BlackOxygen Organics accused of selling dirt as a miracle cure
Category: News & PoliticsVia: john-russell • 2 months ago • 7 comments
By: Health Canada (WMAZ)
It's accused of being a pyramid scheme. Credit: Health Canada (HC) BlackOxygen Organics recalls fulvic acid tablets and powder due to potential health risks (CNW Group/Health Canada)
ONTARIO, Canada — If a product online seems too good to be true, that may be because it is.
An NBC News investigation found companies like BlackOxygen Organics have thrived for years off multi-level marketing in business models that critics have dubbed pyramid schemes.
For decades, the company has been selling what appears to be mud as a product that can improve your health and well-being. NBC says it even caught on as a possible remedy for COVID — it's not.
In sleek black and white packages, the company is accused of selling literal dirt to people as tablets, powders and even coffee pods, claiming it would "nourish your body with what it's made of..."
The tablets and powder fetched the company $110 per sale while the coffee pods cashed in at $30 a pop, per archives of BlackOxygen Organics website.
RELATED: Scammers are sending fake COVID vaccine texts to steal Floridians' personal info
NBC News reports BlackOxygen Organics' MLM compensation plan is convoluted but that its company handbook shows "brand partners" earned income through retail commissions and recruiting other sellers.
Some users helped push the product on Facebook. A search for the company's name showed groups of interested people. In other groups and posts, however, people claimed to unveil "the truth" about BlackOxygen Organics' products.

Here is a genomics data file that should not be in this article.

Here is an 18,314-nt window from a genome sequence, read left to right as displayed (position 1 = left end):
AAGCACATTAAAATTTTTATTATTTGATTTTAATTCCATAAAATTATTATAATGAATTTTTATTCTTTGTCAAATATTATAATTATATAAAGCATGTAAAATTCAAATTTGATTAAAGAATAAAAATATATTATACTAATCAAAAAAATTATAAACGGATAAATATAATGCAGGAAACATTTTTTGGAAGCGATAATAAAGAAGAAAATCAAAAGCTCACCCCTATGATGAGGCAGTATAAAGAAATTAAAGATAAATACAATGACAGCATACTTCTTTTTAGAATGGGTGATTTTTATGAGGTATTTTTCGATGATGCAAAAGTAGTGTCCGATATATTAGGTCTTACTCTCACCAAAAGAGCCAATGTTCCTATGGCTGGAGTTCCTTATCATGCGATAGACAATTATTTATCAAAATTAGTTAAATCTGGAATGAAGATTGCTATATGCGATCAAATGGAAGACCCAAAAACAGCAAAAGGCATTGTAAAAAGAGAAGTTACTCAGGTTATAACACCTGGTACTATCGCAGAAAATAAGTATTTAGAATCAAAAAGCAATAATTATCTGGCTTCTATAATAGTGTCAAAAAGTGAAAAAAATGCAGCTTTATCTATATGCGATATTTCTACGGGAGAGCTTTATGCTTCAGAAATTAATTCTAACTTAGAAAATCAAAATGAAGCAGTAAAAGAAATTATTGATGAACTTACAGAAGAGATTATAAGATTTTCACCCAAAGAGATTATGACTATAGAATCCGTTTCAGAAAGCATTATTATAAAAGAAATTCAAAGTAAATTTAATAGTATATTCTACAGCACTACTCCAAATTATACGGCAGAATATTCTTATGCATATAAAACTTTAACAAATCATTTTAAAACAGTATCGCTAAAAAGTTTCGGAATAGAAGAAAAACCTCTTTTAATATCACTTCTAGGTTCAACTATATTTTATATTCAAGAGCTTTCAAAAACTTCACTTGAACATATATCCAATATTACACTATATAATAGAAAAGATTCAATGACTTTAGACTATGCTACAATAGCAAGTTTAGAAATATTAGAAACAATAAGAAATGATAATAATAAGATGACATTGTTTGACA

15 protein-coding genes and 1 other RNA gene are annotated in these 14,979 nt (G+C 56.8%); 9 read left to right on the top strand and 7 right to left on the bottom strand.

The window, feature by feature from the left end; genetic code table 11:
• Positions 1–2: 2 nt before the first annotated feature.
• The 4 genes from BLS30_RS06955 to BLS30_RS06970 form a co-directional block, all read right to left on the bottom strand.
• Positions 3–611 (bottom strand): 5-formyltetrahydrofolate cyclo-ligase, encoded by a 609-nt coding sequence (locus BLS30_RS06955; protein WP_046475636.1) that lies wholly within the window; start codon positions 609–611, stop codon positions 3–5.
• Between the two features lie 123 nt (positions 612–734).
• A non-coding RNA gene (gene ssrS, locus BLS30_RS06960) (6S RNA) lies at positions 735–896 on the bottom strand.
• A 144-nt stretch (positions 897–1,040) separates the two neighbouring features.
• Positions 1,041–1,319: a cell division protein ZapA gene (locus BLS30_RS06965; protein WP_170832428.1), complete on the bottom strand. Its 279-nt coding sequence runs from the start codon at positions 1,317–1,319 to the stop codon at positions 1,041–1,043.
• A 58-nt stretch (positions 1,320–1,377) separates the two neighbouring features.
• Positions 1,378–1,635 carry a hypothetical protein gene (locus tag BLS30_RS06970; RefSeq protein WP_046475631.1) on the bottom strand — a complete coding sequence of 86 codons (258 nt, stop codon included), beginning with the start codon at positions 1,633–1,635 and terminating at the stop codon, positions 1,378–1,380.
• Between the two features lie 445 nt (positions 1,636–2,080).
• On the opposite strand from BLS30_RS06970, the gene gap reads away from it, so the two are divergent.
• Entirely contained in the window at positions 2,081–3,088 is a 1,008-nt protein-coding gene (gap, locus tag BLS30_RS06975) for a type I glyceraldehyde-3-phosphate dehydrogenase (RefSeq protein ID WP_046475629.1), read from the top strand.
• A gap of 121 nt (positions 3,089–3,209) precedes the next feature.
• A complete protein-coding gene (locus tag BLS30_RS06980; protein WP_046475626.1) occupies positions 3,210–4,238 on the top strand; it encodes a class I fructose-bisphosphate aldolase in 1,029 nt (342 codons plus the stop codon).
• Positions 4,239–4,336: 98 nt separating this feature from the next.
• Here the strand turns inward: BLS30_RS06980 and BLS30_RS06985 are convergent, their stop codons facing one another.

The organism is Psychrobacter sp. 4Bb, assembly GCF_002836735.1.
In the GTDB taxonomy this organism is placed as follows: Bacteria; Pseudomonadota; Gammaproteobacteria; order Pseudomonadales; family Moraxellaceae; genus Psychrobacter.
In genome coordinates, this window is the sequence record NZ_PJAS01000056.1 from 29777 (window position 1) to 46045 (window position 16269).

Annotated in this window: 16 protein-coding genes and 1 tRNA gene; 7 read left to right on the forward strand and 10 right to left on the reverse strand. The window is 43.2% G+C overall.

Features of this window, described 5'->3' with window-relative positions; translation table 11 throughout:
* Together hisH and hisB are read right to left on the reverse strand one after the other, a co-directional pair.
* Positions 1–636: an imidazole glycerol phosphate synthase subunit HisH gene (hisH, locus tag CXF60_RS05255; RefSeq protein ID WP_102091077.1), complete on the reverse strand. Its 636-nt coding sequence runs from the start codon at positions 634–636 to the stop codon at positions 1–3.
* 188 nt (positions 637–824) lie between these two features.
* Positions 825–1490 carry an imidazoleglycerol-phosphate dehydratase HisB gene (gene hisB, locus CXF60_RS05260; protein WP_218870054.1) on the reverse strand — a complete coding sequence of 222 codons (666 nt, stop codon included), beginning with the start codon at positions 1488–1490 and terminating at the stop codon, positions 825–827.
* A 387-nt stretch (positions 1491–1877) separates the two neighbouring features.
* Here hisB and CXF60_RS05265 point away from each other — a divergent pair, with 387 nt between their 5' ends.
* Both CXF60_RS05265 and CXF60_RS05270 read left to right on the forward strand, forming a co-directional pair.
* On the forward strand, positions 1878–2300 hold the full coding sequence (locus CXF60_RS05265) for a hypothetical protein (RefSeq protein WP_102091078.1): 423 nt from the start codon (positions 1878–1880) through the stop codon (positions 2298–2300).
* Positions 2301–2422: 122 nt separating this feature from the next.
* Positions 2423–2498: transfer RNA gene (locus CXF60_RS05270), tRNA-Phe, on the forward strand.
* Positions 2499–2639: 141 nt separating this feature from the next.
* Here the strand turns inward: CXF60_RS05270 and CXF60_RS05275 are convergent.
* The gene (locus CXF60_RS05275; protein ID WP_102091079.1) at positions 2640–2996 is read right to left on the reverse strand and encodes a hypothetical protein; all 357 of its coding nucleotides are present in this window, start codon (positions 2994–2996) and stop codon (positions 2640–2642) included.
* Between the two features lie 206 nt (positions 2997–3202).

According to NBC News, the company's vice president of business development, Ron Montaruli, said that by September 2021, BlackOxygen Organics had attracted 21,000 sellers and 38,000 new customers.
Sales even skyrocketed from $200,000 to nearly $4 million a month, according to Montaruli, per NBC News.
CEO Marc Saint-Onge, aka "The mudman's," company claimed on its website that its products contain fulvic acid extracted from organic matter in bogs that "originated over 60,000 thousand years ago."
"Our product has gone through rigorous testing and certification to ensure you get the best quality supplement available anywhere," the now-removed website reads.
The website also claimed while it was not to be used to "treat or cure human diseases, including COVID-19," that it could be taken by both kids and animals and even had agricultural applications.
RELATED: Scams preying on desperate people during pandemic targeted in US crackdown
But entities like Health Canada have something to say about that.
A Canadian recall was put in place on Sept. 23 for all lots of the tablets and organic powder due to potential health risks.
"These products are being marketed as fulvic acid supplement(s); however, this use and the quantity of fulvic acid provided by these products has not been evaluated or authorized by Health Canada," a press release reads.
A federal lawsuit has been filed by a Georgia-based attorney who says he received complaints that the dirt wasn't the miracle substance it was marketed to be.
"We begin to receive inquiries and calls on our website with people having problems and issues. Ultimately, we sent the products out for independent testing, and then when that came back and showed that there were toxic heavy metals at an unsafe level, that's when we knew we had to act," the attorney told WSB-TV.
In the end, it appears the concerns caught up with BlackOxygen Organics. A post to a Facebook group shows a screenshot of an email confirming operations were closed on Nov. 23.
NBC News reports the company's future is uncertain and that tens of thousands of bags remain in warehouses while sellers are unlikely to get their orders, refunds, or commissions.
RELATED: Colombia officials arrest two Bradenton men accused of selling fake COVID-19 cure